Story, not Information

One of the major issues with seminaries today is that they fail to teach students how to engage theology properly.

Seminaries generally are known for dispensing information. Biblical history. Church history. Languages.

Now mind you, some of that stuff is worth the study and awareness.

But what seminaries rarely do is teach future pastors how to truly engage theology. Theology, in my opinion, is figuring out where God is active in the lives of people and providing a framework for people to understand what is happening. As one of my favorite authors, professors, and theologians writes, “Theology starts with a crisis, the very crisis of reality itself. The crisis is the fact that you live, that you have a life to live…Theology is reflection and articulation of God’s action, and God’s very action is the world is a crisis.” Andrew Root, in his latest, The Theological Turn in Youth Ministry. 

As youth pastors, we don’t need more information. Students don’t need more information. Theology is not information. It’s not a dispersing of facts. (This is why MOST of the catechism/confirmation classes of generations passed have not adequately formed disciples of Jesus).

Theology is articulating how God has made himself already known and active to young people smack dab in the middle of their story.

Our Senior Pastor, Bob Merritt, is a master teacher and preacher. I was fortunate enough to pick his brain for an hour on teaching. And what struck me is that he is a cultivator of stories. Sure, he’s a smart guy. He knows facts. He knows information. He knows “theology.” But what he TRULY knows is how to assess someone’s story and point to God in the midst of it.

Therefore, when he reads, he doesn’t generally read for information any longer. He wants to find and then showcase other people’s encounters with theology — assessing God in the midst of their story.

My learning curve has been redirected because of this. I no longer read for information (or at least try not to). I read for story, as best as I can. I want to be able to cultivate those stories I can tell other people. This reality has made me more in tune to what I’m reading, but also to how in tune I am to the reality around me.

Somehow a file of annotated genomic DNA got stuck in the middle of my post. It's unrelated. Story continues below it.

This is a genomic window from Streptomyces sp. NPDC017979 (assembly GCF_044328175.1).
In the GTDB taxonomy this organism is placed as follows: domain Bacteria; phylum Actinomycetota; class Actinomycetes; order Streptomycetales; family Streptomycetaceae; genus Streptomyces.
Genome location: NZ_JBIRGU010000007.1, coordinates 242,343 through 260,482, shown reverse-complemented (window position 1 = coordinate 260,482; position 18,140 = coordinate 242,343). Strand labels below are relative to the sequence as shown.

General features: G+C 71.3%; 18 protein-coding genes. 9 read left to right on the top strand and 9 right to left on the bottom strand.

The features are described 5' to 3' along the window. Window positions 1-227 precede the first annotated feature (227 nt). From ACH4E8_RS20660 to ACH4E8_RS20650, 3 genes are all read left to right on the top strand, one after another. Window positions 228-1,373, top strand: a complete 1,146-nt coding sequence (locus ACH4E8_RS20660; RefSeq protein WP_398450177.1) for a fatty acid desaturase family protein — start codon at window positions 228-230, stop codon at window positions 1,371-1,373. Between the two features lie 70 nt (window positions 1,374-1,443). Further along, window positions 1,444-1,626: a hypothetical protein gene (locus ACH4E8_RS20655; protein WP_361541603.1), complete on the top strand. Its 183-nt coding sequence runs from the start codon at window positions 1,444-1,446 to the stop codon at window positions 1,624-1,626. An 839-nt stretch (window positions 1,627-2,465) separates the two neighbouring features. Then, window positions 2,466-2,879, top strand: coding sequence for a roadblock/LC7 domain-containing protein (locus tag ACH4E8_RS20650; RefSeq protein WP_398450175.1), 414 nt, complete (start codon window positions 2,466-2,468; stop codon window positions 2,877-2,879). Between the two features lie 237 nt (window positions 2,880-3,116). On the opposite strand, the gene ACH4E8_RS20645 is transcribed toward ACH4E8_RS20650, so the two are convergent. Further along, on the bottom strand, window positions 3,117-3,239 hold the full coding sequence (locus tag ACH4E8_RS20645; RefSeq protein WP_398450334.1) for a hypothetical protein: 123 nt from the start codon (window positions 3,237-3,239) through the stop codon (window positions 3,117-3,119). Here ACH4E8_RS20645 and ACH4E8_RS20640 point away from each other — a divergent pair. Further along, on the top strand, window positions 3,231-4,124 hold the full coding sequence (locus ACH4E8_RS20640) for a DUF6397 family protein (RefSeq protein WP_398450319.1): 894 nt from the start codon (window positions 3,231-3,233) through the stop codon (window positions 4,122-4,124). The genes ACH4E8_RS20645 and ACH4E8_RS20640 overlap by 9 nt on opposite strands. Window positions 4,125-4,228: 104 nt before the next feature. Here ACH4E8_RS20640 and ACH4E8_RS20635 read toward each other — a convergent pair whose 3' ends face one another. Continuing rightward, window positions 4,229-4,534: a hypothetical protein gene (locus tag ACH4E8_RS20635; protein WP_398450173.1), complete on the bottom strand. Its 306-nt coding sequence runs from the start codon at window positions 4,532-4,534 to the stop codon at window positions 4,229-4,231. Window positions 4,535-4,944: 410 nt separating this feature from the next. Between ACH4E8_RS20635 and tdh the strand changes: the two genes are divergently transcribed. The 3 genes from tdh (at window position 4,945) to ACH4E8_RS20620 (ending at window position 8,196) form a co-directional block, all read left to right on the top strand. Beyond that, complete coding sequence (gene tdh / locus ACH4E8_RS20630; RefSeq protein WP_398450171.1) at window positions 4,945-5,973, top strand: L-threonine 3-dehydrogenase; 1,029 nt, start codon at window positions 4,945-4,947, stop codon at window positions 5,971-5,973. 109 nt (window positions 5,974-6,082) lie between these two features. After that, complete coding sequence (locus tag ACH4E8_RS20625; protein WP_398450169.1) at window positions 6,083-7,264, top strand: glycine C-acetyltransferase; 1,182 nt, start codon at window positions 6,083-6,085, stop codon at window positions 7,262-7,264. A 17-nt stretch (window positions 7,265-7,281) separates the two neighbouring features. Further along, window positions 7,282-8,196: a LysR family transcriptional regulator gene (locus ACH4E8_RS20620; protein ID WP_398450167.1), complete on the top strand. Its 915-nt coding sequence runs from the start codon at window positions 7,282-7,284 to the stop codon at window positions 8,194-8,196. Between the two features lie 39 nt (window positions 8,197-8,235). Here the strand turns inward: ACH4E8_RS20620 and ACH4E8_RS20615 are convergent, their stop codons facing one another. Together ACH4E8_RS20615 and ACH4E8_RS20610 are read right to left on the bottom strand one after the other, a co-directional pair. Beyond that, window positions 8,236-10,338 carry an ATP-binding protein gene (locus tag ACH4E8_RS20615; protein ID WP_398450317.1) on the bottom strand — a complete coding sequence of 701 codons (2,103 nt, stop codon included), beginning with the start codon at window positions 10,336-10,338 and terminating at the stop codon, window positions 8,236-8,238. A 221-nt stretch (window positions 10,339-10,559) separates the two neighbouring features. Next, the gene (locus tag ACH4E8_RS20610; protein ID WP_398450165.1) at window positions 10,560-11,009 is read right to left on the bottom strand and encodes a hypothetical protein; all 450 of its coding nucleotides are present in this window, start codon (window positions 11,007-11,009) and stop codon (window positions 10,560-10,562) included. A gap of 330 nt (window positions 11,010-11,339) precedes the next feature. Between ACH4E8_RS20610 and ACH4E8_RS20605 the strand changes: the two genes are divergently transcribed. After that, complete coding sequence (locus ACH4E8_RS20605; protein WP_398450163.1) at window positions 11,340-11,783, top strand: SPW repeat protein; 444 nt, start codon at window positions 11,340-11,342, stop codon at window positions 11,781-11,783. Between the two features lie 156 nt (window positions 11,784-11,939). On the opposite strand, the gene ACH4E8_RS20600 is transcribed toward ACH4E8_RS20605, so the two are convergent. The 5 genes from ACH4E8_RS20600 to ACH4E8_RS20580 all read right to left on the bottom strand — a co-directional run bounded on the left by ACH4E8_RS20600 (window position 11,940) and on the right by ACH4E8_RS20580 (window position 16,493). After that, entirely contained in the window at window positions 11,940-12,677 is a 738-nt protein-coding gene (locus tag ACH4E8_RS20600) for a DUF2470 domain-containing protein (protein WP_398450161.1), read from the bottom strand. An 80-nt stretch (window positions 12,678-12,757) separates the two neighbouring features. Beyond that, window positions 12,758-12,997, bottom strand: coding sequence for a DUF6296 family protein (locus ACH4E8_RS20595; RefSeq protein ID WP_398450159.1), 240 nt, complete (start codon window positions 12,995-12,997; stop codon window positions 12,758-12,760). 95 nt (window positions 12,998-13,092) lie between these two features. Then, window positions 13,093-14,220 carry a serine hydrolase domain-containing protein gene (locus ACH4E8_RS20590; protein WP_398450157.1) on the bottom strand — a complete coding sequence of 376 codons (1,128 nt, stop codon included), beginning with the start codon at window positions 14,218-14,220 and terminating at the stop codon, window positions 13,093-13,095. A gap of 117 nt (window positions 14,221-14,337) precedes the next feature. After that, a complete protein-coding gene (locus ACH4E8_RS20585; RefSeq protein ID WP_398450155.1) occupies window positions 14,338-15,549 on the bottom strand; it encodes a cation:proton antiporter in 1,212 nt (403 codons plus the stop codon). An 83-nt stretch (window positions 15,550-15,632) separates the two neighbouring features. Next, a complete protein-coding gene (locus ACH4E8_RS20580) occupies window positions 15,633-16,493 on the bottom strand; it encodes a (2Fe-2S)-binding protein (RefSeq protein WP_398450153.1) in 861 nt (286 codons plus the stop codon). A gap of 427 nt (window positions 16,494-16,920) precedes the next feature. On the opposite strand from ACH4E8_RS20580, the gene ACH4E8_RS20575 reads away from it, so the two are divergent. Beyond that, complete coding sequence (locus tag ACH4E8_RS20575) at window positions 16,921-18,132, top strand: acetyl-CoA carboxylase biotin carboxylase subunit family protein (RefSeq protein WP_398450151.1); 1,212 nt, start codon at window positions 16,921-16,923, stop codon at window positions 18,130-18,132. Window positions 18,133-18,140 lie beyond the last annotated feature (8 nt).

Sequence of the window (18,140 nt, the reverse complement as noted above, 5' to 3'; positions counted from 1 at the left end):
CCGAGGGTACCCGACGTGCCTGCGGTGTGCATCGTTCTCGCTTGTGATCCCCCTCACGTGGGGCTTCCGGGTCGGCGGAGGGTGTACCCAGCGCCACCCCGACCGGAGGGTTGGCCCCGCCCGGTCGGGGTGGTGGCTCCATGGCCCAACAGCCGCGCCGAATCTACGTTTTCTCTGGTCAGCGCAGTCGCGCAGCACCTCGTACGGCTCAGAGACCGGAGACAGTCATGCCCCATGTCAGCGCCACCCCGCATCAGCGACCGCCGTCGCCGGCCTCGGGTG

Youth Pastors, set a goal this year: Collect stories, not information, and point young people to the way God is moving in the midst of their story.

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3 thoughts on “Story, not Information

  1. I couldn’t agree more.

    As I enter my second year of seminary these thoughts have crossed my mind constantly when engaging conversation with fellow students. Many of my classmates at my seminary have gone from Christian school/Home Schooling to a Christian college straight into seminary. The journey I have been on has taken me elsewhere to say the least. I place no judgement on those who were blessed with that path – instead my struggle is with the institution.

    I’ve been told of churches where students are doing their residencies replying afterward to the institution to ‘stop sending us your ‘A’ students, send us your pastors’. There is hope, this past semester I was able to sit down and talk to my Systematic Theology professor who recently received is doctorate and asked him where he saw the future of Systematic Theology go. He quickly responded with ‘Narrative’.

    • Hey Adam

      Thanks for the read and comment. I agree with you completely. My experiences at sem seem similar to yours. However, I still think our views are in the minority at least in the seminary world. If we keep reading people like Andrew Root we will stay on the right track.

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